Ohio officials have ordered this suburban Cincinnati clinic that performs abortions to close because it cannot get a transfer agreement with a local hospital in compliance with a new Ohio law. / Tony Jones, The Cincinnati Enquirer
CINCINNATI -- An abortion clinic can stay open as it fights an Ohio Department of Health decision to close it, a Hamilton County judge ruled Friday.
Two weeks ago, the health board ordered the closure of Lebanon Road Surgery Center, better known as Women's Medical Center, because it said the Sharonville clinic was violating one of the board's policies. Clinic lawyer Jennifer Branch argued that the clinic is doing what it has done for a decade with the health board's approval and should continue to do so despite renewed pressure from anti-abortion groups.
Common Pleas Court Judge Jerome Metz Jr. suspended the closure order Friday, saying closing the clinic could create a safety hazard for its patients.
"The suspension (of the closure order) will maintain the status quo until the merits of this appeal can be determined by the court," Metz said. "(I find) that based on all of the above considerations, an unusual hardship will result from the execution of the order pending determination of the appeal."
Attorneys for the health board argued Thursday that keeping the abortion clinic open could jeopardize the safety of the community because it is operating with a license the health board rescinded.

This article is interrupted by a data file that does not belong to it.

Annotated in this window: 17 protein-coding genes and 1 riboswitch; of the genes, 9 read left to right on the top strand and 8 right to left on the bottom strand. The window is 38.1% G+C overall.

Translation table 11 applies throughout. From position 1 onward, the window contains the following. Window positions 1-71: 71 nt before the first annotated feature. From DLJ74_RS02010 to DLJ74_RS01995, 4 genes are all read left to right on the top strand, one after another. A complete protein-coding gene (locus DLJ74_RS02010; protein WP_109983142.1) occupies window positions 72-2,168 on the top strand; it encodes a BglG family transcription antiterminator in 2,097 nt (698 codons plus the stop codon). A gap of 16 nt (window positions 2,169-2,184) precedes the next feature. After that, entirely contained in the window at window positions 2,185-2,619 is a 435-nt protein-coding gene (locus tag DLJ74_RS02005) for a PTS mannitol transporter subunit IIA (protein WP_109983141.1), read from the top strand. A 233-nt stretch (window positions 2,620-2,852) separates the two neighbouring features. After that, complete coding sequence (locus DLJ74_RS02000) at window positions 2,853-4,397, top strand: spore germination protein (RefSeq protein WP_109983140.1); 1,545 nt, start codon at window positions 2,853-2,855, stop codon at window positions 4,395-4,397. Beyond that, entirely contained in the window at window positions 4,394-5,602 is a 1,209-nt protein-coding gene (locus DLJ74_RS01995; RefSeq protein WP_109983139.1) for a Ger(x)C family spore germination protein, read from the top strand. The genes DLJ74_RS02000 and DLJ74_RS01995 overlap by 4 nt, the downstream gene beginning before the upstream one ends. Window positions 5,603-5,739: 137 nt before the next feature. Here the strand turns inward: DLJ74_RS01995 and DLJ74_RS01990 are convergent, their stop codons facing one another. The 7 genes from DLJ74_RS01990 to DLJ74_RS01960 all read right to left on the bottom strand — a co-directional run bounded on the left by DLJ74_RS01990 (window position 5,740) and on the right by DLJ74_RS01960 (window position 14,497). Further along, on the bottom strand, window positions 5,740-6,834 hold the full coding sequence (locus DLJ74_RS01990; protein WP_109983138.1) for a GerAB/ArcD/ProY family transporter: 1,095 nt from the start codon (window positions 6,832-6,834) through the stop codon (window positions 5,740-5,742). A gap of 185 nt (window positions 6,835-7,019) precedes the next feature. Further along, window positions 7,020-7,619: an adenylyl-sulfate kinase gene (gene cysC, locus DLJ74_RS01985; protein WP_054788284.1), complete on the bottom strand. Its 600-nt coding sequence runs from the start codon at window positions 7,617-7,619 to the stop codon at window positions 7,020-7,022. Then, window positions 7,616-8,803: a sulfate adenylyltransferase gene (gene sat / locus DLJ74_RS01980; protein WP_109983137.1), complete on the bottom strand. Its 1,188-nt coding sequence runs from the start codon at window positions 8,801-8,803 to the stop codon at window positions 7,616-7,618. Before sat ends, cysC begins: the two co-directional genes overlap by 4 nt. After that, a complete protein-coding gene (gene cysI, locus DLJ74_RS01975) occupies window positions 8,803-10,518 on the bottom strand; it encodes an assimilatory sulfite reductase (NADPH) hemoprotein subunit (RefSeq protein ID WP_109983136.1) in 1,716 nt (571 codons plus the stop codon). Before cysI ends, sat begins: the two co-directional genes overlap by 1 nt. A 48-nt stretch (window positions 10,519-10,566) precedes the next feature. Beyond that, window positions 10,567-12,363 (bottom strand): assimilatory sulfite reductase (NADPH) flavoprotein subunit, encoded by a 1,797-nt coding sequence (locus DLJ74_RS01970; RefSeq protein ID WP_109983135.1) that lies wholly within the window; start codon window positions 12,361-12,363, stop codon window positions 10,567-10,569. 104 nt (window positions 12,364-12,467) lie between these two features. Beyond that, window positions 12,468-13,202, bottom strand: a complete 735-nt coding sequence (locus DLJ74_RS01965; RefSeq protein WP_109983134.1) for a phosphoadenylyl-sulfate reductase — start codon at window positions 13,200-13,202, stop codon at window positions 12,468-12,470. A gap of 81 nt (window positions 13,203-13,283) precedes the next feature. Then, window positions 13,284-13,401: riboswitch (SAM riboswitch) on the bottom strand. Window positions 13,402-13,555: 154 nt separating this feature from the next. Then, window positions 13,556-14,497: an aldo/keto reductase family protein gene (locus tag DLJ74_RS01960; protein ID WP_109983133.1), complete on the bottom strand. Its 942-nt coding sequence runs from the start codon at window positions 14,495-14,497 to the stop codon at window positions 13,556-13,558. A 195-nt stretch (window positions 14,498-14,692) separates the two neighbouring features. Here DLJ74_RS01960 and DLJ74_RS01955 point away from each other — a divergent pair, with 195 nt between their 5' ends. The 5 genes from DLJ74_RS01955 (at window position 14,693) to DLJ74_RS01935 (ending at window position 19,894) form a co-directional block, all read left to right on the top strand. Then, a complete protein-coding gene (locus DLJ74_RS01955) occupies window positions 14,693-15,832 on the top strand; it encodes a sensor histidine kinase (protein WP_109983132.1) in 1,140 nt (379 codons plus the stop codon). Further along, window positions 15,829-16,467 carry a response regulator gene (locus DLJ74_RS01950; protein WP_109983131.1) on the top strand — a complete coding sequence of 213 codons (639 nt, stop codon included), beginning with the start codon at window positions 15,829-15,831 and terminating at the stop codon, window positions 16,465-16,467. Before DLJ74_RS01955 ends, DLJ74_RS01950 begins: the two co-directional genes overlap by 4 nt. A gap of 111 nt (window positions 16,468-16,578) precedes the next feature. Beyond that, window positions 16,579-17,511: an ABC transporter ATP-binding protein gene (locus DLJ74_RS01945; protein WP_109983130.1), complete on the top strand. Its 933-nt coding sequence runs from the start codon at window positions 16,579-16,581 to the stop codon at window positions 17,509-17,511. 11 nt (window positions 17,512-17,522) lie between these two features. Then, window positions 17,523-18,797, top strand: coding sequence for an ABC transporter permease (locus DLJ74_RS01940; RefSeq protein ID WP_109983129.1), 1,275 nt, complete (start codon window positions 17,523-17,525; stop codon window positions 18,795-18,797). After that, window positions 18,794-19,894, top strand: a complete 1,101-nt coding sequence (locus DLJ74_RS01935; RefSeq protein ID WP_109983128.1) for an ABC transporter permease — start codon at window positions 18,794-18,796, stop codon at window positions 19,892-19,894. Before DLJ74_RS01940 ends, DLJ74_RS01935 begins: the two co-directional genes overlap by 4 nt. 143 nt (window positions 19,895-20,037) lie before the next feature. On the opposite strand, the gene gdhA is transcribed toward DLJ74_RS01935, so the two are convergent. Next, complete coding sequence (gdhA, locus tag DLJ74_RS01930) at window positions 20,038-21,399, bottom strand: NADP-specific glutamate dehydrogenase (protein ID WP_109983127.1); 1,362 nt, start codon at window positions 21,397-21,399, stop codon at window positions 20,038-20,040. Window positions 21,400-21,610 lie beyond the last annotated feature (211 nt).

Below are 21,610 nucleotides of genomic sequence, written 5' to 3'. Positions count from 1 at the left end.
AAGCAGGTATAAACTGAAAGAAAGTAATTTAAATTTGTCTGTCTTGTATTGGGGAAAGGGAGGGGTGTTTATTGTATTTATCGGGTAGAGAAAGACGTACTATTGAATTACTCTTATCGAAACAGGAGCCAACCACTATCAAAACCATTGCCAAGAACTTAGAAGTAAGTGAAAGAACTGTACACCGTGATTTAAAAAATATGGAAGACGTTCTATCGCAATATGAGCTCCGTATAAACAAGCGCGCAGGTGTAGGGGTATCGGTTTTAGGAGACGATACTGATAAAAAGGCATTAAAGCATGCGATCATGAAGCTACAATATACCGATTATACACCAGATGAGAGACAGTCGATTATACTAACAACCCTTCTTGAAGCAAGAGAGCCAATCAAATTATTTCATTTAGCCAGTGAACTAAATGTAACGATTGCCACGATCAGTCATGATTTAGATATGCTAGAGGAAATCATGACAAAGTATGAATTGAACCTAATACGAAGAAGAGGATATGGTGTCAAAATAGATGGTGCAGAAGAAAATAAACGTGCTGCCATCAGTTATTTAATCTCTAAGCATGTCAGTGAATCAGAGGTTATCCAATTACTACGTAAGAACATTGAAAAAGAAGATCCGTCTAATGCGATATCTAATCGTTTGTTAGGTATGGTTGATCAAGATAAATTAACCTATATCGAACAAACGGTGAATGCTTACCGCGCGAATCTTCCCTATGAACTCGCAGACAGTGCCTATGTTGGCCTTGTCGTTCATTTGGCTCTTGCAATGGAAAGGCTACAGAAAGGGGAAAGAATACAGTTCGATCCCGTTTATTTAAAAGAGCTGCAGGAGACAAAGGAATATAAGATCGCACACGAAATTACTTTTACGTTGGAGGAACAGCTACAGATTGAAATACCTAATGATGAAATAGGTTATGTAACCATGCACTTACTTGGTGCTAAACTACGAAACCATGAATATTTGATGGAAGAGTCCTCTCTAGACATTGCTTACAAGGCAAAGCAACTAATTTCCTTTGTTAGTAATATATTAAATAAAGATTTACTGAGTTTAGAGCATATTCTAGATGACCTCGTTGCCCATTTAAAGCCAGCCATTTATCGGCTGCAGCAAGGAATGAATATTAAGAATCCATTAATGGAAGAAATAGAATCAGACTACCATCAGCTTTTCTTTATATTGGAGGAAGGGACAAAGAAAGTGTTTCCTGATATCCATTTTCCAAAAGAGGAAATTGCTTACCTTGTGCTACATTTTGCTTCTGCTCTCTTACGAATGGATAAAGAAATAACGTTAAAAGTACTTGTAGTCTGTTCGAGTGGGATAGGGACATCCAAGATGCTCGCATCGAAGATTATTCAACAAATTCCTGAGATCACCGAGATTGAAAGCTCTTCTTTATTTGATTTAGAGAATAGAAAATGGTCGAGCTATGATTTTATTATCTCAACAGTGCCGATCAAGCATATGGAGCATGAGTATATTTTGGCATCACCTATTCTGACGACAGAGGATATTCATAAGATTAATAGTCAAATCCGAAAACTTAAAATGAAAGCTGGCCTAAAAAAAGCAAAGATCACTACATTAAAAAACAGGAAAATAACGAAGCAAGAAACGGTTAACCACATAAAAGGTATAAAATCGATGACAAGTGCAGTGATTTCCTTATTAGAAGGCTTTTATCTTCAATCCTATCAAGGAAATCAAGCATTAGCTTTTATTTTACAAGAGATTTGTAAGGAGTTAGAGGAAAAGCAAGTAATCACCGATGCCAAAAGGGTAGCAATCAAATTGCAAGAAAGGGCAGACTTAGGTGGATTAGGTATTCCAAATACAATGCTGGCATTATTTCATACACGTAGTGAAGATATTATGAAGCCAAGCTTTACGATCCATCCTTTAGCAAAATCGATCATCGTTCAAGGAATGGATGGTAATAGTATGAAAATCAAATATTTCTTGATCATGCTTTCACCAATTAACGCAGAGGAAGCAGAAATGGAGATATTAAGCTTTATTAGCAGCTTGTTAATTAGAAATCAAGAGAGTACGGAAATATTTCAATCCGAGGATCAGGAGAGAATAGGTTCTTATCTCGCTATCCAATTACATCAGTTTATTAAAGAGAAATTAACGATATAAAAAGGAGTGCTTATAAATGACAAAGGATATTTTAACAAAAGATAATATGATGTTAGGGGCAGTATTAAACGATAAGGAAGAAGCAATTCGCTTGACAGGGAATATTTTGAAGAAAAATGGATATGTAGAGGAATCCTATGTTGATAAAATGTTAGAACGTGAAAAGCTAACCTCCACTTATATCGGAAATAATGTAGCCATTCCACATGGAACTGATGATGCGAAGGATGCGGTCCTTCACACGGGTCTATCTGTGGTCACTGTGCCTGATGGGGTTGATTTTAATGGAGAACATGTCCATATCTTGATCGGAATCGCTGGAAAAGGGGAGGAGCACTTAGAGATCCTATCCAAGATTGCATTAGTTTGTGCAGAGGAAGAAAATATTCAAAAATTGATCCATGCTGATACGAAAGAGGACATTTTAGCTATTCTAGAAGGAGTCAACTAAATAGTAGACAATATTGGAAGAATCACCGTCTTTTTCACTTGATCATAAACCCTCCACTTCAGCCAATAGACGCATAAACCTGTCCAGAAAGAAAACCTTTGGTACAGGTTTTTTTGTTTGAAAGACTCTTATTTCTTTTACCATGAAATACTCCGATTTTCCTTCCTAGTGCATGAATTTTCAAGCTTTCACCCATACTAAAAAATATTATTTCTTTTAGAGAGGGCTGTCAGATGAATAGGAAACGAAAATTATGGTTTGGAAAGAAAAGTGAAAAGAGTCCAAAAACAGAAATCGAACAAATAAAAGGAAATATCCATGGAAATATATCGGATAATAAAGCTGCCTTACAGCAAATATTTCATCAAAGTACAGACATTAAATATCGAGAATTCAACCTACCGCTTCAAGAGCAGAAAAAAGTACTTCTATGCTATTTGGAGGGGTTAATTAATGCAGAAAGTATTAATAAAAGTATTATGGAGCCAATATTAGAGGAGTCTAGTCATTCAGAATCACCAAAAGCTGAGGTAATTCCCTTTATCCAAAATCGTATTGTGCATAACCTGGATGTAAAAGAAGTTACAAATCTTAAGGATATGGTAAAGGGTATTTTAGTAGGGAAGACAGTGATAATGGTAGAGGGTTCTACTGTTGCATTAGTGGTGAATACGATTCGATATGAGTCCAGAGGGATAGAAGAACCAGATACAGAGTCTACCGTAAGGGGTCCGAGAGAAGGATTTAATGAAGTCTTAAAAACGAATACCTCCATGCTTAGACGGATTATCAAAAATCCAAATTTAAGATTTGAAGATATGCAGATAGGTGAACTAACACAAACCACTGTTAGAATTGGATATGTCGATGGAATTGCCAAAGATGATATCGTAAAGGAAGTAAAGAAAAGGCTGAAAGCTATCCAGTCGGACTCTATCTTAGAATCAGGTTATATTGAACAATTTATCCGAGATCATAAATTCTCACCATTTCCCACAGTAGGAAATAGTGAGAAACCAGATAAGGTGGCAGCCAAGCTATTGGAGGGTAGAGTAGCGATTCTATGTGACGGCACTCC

Cincinnati has two abortion clinics, but Friday's decision was important because the Sharonville clinic â?? which performs "thousands" of abortions each year, Branch said â?? is the only clinic for hundreds of miles that performs later-term abortions. The closest clinics for those abortions are in Cleveland, Atlanta and Chicago, she said.
Assistant Ohio Attorney Chris Wagner wouldn't comment. The Attorney General's Office defends Ohio government entities involved in legal issues.
Branch said, based on past experience, it will take about a year for the issue to be resolved in court. She admitted the longer it takes in court, the longer the clinic can stay open.
The state had ordered the clinic to close, saying it violated a health board policy. Women's Medical Center, it ruled, didn't have a written agreement that would allow it to transfer patients to local hospitals if needed.
That's true, Branch said, but the clinic hasn't had such an agreement in a decade because the health board has always allowed it to use an alternative to the written transfer agreement. That alternative was using doctors at the clinic who have privileges to practice at area hospitals where they can transfer patients.
She also said there have been no transfer problems at the clinic, partly because federal law requires hospitals to admit anyone with medical emergencies and continue to treat them until they are stable.
Political pressure applied by anti-abortion groups, Branch told the judge, resulted in the changes that caused the health board to order the clinic closed.
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